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We should not let families stop organ donation from their dead relatives

BMJ 2012; 345 doi: http://dx.doi.org/10.1136/bmj.e5275 (Published 7 August 2012)
Cite this as: BMJ 2012;345:e5275

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  1. David Shaw, lecturer in ethics, Faculty of Medicine, University of Glasgow, Glasgow G2 3JZ
  1. davidmartinshaw{at}gmail.com

It has recently been suggested that patients should be kept alive using elective ventilation to facilitate the harvesting of organs for donation.1 But there is a much simpler way. Veto by the family is the main impediment to an increase in organ donation,2 with at least 10% of families refusing to donate.3 However, the family has no legal grounds for over-riding the dead person’s wishes if that person clearly wanted to donate—for example, by carrying an organ donor card.4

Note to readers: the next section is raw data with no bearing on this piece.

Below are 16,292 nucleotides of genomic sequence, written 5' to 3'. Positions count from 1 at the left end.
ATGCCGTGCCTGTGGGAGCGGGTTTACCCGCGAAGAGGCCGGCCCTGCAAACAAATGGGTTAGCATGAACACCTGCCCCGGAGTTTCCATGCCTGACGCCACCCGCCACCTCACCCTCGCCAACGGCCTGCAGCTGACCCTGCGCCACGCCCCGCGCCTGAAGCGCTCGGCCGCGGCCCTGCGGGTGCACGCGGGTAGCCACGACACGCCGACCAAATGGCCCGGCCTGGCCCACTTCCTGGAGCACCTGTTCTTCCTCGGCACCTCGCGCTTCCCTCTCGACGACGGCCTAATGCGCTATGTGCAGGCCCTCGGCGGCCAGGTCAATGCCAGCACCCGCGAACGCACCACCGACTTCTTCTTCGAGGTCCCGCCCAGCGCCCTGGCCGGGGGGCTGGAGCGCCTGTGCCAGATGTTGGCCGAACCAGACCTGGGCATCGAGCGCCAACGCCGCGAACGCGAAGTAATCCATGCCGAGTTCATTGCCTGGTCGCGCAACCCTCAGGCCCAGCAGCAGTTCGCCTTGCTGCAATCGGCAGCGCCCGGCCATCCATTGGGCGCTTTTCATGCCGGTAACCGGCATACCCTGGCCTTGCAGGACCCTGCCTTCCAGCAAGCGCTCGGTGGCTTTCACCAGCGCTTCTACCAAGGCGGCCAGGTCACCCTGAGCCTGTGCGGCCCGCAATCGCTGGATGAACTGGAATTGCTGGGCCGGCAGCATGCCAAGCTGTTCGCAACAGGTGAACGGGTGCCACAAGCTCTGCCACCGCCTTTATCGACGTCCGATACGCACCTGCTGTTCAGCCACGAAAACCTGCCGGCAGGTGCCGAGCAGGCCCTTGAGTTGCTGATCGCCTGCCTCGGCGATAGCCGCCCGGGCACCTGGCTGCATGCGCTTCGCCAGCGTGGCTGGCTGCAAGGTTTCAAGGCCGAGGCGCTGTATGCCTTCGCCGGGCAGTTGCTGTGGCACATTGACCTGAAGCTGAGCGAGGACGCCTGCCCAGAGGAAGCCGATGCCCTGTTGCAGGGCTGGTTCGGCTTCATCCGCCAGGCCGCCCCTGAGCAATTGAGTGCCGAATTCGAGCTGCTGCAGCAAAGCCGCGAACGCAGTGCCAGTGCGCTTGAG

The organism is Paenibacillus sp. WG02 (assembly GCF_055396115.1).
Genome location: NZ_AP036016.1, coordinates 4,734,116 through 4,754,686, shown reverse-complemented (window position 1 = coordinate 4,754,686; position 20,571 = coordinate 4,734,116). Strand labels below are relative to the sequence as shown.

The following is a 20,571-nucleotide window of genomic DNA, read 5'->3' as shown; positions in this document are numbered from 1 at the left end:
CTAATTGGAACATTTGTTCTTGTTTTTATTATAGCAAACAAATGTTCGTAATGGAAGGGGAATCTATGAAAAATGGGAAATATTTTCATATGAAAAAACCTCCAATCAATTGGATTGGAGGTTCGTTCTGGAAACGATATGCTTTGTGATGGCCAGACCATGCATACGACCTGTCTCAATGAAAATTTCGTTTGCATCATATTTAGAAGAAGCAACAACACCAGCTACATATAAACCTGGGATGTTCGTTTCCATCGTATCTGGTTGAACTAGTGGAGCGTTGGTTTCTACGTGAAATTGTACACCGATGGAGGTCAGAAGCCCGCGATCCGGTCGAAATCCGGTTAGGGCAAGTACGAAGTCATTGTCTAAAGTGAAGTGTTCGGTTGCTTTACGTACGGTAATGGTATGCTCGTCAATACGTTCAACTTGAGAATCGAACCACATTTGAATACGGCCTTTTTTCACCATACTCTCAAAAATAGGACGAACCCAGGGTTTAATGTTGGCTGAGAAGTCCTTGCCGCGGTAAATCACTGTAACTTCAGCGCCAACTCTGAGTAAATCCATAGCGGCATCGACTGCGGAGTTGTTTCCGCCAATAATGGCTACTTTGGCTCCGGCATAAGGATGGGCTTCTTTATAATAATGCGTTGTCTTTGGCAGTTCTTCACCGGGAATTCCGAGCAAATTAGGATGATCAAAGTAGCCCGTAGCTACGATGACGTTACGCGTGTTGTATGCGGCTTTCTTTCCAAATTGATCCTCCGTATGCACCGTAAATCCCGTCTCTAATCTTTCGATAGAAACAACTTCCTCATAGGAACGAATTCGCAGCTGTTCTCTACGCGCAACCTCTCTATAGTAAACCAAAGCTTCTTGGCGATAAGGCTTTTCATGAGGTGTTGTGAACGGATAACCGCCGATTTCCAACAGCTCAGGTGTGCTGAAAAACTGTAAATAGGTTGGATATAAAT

Clinicians who heed the veto are complicit in a family denying its loved one’s last chance to affect the world. Families often regret the veto within two days, and the regret of having denied a loved one’s last wish can last for decades.5 But at the time families are in emotional distress, and clinicians must help them make the correct decision. Clinicians may be willing to respect a veto to avoid distressing families further.2 One solution is a system of so called advance commitment, where donors designate a family member in advance to confirm their decision.2

However, there …

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